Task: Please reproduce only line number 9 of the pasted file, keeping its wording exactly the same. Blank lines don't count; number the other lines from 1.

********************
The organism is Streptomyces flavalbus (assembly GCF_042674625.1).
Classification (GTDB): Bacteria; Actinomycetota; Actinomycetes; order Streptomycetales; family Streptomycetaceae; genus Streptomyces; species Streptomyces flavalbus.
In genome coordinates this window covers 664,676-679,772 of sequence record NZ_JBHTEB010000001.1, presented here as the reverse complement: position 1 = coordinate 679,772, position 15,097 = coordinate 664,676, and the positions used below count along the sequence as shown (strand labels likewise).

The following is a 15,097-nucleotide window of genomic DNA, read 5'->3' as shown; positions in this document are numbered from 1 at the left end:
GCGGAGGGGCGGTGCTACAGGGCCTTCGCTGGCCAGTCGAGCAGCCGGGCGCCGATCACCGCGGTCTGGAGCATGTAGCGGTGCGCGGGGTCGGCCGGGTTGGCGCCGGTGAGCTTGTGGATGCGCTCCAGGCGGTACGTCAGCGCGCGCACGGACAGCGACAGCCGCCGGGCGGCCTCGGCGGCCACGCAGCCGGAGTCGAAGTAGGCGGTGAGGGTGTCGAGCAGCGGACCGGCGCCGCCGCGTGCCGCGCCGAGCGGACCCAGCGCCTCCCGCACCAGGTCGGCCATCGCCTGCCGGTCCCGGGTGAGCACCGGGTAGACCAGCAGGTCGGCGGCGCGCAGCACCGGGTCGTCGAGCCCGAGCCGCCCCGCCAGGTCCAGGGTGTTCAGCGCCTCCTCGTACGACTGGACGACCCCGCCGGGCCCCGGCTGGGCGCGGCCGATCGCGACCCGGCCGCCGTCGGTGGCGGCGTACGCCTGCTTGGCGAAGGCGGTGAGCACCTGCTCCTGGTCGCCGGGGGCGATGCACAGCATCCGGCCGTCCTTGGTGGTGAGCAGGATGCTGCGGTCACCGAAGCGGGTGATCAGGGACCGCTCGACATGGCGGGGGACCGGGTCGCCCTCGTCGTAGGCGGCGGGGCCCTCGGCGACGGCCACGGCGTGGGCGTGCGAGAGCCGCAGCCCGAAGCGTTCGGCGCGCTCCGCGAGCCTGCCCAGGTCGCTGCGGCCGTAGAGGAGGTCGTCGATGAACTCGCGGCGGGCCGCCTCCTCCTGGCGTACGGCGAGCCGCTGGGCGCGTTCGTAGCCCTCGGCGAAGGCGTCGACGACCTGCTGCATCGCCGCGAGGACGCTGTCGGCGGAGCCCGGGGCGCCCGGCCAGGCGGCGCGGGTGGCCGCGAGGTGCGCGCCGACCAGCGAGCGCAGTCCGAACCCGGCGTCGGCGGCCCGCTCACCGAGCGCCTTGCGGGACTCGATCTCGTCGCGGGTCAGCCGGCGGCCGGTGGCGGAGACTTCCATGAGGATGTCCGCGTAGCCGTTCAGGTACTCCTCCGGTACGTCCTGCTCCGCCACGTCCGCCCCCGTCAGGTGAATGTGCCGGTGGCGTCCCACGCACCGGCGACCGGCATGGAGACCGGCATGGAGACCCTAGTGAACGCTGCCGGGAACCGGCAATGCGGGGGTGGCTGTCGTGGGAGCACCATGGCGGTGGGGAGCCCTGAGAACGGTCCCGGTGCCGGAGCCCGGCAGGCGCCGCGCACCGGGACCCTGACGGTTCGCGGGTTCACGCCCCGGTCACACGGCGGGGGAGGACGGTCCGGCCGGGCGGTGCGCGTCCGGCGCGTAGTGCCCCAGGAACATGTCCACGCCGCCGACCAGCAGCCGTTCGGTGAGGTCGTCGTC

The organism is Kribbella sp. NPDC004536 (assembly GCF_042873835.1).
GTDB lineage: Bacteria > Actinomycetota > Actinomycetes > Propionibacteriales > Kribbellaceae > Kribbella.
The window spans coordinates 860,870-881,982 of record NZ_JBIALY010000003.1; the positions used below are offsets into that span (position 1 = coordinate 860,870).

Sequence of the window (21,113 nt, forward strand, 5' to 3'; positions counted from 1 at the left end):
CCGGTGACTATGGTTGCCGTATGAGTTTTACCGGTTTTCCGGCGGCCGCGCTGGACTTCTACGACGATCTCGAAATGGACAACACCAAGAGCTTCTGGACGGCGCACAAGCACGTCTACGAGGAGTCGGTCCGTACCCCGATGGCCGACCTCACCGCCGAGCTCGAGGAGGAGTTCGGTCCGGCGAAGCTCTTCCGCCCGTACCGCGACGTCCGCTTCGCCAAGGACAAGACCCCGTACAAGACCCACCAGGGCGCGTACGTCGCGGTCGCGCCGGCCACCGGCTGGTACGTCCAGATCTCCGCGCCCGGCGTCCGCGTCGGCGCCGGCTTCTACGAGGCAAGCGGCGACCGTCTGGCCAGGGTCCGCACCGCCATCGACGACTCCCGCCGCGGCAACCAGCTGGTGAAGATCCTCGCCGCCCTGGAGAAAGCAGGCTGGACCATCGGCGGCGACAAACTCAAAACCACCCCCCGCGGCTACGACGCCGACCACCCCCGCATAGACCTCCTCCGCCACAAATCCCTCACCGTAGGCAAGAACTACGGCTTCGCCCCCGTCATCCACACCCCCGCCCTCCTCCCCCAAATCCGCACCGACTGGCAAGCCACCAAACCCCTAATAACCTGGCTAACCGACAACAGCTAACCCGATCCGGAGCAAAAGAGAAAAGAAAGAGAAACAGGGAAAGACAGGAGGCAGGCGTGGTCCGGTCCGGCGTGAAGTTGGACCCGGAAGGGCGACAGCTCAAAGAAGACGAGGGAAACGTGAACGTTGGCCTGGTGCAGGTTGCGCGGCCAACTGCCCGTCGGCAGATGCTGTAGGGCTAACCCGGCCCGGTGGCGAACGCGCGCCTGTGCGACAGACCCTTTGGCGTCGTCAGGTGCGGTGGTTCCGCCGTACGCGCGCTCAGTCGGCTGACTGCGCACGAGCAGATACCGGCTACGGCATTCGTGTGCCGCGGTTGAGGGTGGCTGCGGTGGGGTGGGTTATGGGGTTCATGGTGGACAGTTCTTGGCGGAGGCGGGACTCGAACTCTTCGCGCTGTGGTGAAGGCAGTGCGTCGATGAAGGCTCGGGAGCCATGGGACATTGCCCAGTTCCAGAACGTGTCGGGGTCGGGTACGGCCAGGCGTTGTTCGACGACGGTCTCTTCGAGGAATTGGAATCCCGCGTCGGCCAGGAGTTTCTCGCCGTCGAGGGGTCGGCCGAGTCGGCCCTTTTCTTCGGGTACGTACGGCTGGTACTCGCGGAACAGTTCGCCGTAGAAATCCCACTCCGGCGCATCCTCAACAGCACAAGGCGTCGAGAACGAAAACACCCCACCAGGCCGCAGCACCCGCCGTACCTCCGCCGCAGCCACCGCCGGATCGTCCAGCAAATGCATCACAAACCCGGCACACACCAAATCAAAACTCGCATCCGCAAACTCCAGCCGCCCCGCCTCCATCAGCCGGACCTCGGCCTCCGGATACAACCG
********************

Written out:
Sequence of the window (21,113 nt, forward strand, 5' to 3'; positions counted from 1 at the left end):